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ice856

How to securely format a hard drive?

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Posted · Original PosterOP

How to format a hard drive so that all the trace of the file disappear completely, without any chance to be recovered?


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DBAN - Dariks Boot and Nuke

It will wipe the entire contents of a drive, so if there's anything at all on the drive you don't want erased, make sure you copy it off to a different drive.
Unplug any storage drives you don't want erased.


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As @Spotty said, DBAN is excellent for that kind of stuff.

 

CCleaner also has a good drive wiper that lets you overwrite the entire drive 1, 3, 7 or 35 times with random 1s and 0s. 

1 or 3 times will be enough for any undelete program, 7 times would be enough to make recovery impossible even for 3-letter agencies.

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48 minutes ago, ice856 said:

How to format a hard drive so that all the trace of the file disappear completely, without any chance to be recovered?

You can't.  You can format all you want, but Data Recovery software can still find your files.  Bottom line do not sell your hard drive.


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On 3/24/2019 at 6:50 AM, Turtle Rig said:

You can't.  You can format all you want, but Data Recovery software can still find your files.  Bottom line do not sell your hard drive.

so explain how can data recovery software recover my files..there are even

zipbombs designed specifically to owerwrite files with random small files..size depends how large ssd u have..

 

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9 hours ago, aqarwaen29 said:

so explain how can data recovery software recover my files..there are even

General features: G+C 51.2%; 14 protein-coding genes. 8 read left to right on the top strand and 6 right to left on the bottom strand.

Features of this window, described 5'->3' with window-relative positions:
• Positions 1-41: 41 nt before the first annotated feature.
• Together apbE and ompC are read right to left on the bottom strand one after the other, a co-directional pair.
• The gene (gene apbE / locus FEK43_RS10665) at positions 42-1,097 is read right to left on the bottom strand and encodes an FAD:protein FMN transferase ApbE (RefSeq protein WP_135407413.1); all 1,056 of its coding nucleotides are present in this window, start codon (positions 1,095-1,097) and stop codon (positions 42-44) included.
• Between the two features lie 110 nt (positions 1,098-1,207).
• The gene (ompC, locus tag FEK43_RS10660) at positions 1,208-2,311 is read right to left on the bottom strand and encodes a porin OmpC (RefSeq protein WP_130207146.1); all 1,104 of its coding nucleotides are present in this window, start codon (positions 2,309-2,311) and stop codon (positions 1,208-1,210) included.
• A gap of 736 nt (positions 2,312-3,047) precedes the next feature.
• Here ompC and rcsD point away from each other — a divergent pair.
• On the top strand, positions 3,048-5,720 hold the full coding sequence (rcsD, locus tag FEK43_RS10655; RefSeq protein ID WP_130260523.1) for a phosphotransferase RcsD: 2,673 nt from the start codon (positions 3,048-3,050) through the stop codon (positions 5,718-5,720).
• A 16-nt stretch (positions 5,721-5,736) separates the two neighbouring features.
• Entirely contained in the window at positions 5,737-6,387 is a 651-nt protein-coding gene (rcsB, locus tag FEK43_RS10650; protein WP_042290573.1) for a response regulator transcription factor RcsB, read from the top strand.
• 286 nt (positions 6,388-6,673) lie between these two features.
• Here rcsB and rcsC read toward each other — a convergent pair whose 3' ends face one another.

zipbombs designed specifically to owerwrite files with random small files..size depends how large ssd u have..

 

I believe @Turtle Rig was specifically referring to reformatting a drive.

Performing a quick format on a drive doesn't erase the data on the drive, you just lose the file table which points the drive to where the files are located. The 0s and 1s are still physically located on the disc.  It's still possible to go through and scan the drive finding all the data stored on it. Under normal use the pre-existing data will be overwritten by new data being written to the drive.

 

However, like you mentioned there are tools that will go over a drive and rewrite the entire drive, sometimes multiple times. This physically changes the 0s and 1s stored on the disc so the old data can't be read. Depending on the size of the drive, and the number of times to rewrite over the files, this can take several hours (or even days) to perform.

 

If you're keeping the drive and you just want to reuse it in a different system - format

If you're selling the drive to someone else - data destruction by rewriting over the drive (DBAN, et all)

If you're disposing of an old or broken HDD - physical destruction of the platters.


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CCleaner 35 pass erase. That shit is supposed to be good enough for the DoD.


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7 hours ago, peacefulpolarbear said:

CCleaner 35 pass erase. That shit is supposed to be good enough for the DoD.

On today's drives, that's way overkill, like using a cannon to take out a fly at five paces. One pass is sufficient for probably even three letter agencies but, if you're really paranoid (I confess to that 😳 ), three passes will definitely be more than adequate, even for three letter agencies. Keep in mind the Government standards for number of passes were created when HDDs were much smaller capacity and the cylinders (tracks) were much wider than they are now, meaning some residual magnetism could linger on the edges of the cylinders which could be detected with the right equipment and software. Today's much narrower cylinders are far less likely to have any remnants lurking on the edges after a single pass. 


Jeannie

 

As long as anyone is oppressed, no one will be safe and free.

One has to be proactive, not reactive, to ensure the safety of one's data so backup your data! And RAID is NOT a backup!

 

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